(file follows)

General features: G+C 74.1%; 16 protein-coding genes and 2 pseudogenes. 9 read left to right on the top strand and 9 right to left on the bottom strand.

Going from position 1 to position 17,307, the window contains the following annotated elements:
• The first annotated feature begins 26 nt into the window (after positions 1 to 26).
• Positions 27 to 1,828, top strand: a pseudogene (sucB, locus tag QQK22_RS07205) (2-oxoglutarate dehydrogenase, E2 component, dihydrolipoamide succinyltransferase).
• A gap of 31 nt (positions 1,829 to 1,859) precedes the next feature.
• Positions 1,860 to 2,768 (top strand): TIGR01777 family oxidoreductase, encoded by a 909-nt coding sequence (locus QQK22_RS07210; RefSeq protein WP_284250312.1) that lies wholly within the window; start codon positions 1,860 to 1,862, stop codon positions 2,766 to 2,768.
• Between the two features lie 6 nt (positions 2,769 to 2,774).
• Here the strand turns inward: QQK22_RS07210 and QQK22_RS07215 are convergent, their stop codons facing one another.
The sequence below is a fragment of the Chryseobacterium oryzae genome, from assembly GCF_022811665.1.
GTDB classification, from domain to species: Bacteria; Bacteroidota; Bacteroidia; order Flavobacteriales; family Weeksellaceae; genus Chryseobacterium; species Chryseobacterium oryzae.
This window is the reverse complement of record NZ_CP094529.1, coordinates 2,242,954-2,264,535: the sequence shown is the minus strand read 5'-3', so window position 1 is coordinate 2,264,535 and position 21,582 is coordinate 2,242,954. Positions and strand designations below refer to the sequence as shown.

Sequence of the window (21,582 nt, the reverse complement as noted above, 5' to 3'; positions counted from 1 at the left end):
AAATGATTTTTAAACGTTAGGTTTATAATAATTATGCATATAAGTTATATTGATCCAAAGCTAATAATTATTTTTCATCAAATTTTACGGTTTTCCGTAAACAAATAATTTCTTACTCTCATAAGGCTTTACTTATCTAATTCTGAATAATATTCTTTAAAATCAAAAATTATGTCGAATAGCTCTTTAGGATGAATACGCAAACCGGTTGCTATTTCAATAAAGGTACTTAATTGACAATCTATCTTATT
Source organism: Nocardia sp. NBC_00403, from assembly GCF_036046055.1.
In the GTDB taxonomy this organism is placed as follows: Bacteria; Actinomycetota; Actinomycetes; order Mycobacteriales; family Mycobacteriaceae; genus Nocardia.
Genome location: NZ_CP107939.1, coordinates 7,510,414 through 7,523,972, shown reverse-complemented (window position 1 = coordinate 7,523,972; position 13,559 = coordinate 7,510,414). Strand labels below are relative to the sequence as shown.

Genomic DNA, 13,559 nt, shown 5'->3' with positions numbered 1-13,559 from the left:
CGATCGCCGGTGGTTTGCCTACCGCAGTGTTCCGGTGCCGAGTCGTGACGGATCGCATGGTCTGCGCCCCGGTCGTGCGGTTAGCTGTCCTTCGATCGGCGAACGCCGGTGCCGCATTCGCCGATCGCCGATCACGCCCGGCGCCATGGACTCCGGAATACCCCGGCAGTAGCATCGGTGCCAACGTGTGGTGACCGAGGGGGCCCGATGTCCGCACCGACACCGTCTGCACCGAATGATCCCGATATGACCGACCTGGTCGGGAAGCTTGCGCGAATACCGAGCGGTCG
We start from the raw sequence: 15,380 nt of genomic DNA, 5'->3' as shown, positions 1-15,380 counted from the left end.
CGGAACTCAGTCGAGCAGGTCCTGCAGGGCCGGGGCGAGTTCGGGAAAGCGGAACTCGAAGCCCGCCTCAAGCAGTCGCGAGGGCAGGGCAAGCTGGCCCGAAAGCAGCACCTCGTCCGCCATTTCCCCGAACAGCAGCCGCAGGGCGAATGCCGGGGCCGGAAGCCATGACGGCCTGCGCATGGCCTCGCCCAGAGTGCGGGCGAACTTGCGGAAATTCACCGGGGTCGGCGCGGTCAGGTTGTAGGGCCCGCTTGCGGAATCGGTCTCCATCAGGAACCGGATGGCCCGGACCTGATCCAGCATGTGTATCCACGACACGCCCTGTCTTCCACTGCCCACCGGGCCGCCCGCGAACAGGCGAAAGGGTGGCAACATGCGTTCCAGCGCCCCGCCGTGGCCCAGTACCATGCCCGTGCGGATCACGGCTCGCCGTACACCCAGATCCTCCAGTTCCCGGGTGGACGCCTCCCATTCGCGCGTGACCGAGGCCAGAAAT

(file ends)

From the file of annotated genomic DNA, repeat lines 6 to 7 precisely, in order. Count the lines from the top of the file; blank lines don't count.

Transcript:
• Positions 1,860 to 2,768 (top strand): TIGR01777 family oxidoreductase, encoded by a 909-nt coding sequence (locus QQK22_RS07210; RefSeq protein WP_284250312.1) that lies wholly within the window; start codon positions 1,860 to 1,862, stop codon positions 2,766 to 2,768.
• Between the two features lie 6 nt (positions 2,769 to 2,774).